A Python package for graph kernels, graph edit distances and graph pre-image problem.
gfortran) and BLAS/LAPACK (e.g.
$ pip install graphkit-learn
$ git clone https://github.com/jajupmochi/graphkit-learn.git $ cd graphkit-learn/ $ python setup.py install
A series of tests can be run to check if the library works correctly:
$ pip install -U pip pytest codecov coverage pytest-cov $ pytest -v --cov-config=.coveragerc --cov-report term --cov=gklearn gklearn/tests/
notebooks directory for more demos:
notebooksdirectory includes test codes of graph kernels based on linear patterns;
notebooks/testsdirectory includes codes that test some libraries and functions;
notebooks/utilsdirectory includes some useful tools, such as a Gram matrix checker and a function to get properties of datasets;
notebooks/elsedirectory includes other codes that we used for experiments.
The docs of the library can be found here.
GEDLIB is an easily extensible C++ library for (suboptimally) computing the graph edit distance between attributed graphs. A Python interface for
GEDLIB is integrated in this library, based on
multiprocessing.Poolmodule is applied to perform parallelization on the computations of all kernels as well as the model selection.
This library uses
multiprocessing.Pool.imap_unordered function to do the parallelization, which may not be able to run correctly under Windows system. For now, Windows users may need to comment the parallel codes and uncomment the codes below them which run serially. We will consider adding a parameter to control serial or parallel computations as needed.
Some modules (such as
OpenBLAS to perform parallel computation by default, which causes conflicts with other parallelization modules such as
multiprossing.Pool, highly increasing the computing time. By setting its thread to 1,
OpenBLAS is forced to use a single thread/CPU, thus avoids the conflicts. For now, this procedure has to be done manually. Under Linux, type this command in terminal before running the code:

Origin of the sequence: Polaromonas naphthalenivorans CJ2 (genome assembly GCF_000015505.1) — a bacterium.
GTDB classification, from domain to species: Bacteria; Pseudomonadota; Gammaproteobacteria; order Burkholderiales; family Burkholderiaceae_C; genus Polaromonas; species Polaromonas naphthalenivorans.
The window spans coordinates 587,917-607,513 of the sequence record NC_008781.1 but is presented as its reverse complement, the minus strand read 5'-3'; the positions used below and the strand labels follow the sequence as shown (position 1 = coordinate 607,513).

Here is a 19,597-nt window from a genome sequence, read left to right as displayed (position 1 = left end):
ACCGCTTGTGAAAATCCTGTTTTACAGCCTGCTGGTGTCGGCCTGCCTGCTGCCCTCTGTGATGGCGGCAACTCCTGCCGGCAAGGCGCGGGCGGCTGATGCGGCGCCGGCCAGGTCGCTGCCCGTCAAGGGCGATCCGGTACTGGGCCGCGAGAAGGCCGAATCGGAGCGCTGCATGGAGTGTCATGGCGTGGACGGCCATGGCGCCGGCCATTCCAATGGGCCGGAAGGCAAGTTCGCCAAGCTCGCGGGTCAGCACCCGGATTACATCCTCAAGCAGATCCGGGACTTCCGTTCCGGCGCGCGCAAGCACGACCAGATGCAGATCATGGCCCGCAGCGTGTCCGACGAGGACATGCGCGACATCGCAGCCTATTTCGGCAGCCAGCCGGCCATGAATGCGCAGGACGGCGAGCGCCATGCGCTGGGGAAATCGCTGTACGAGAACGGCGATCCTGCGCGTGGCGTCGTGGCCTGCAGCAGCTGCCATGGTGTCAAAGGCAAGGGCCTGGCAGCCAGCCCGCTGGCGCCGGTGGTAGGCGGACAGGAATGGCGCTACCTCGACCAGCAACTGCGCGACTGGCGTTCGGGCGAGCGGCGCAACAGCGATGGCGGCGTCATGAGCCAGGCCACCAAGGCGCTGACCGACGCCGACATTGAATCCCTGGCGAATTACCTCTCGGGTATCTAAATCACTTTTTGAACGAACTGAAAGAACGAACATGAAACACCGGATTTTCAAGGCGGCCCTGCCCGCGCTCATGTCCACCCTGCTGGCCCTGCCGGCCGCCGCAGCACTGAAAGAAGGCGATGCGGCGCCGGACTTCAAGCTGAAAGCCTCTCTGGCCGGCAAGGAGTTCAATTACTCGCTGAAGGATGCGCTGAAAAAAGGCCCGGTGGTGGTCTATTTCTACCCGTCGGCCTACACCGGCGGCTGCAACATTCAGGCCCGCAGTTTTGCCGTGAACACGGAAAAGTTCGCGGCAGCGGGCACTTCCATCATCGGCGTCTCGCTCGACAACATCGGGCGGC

$ export OPENBLAS_NUM_THREADS=1
export OPENBLAS_NUM_THREADS=1 at the end of your
~/.bashrc file, then run
$ source ~/.bashrc
to make this effective permanently.
Check this paper for detailed description of graph kernels and experimental results:
Linlin Jia, Benoit Gaüzère, and Paul Honeine. Graph Kernels Based on Linear Patterns: Theoretical and Experimental Comparisons. working paper or preprint, March 2019. URL https://hal-normandie-univ.archives-ouvertes.fr/hal-02053946.
A comparison of performances of graph kernels on benchmark datasets can be found here.
Fork the library and open a pull request! Make your own contribute to the community!
This research was supported by CSC (China Scholarship Council) and the French national research agency (ANR) under the grant APi (ANR-18-CE23-0014). The authors would like to thank the CRIANN (Le Centre Régional Informatique et d’Applications Numériques de Normandie) for providing computational resources.
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 Lifan Xu, Wei Wang, M Alvarez, John Cavazos, and Dongping Zhang. Parallelization of shortest path graph kernels on multi-core cpus and gpus. Proceedings of the Programmability Issues for Heterogeneous Multicores (MultiProg), Vienna, Austria, 2014.
 Edward Fredkin. Trie memory. Communications of the ACM, 3(9):490–499, 1960.
 Gaüzere, B., Brun, L., Villemin, D., 2012. Two new graphs kernels in chemoinformatics. Pattern Recognition Letters 33, 2038–2047.
 Shervashidze, N., Schweitzer, P., Leeuwen, E.J.v., Mehlhorn, K., Borgwardt, K.M., 2011. Weisfeiler-lehman graph kernels. Journal of Machine Learning Research 12, 2539–2561.
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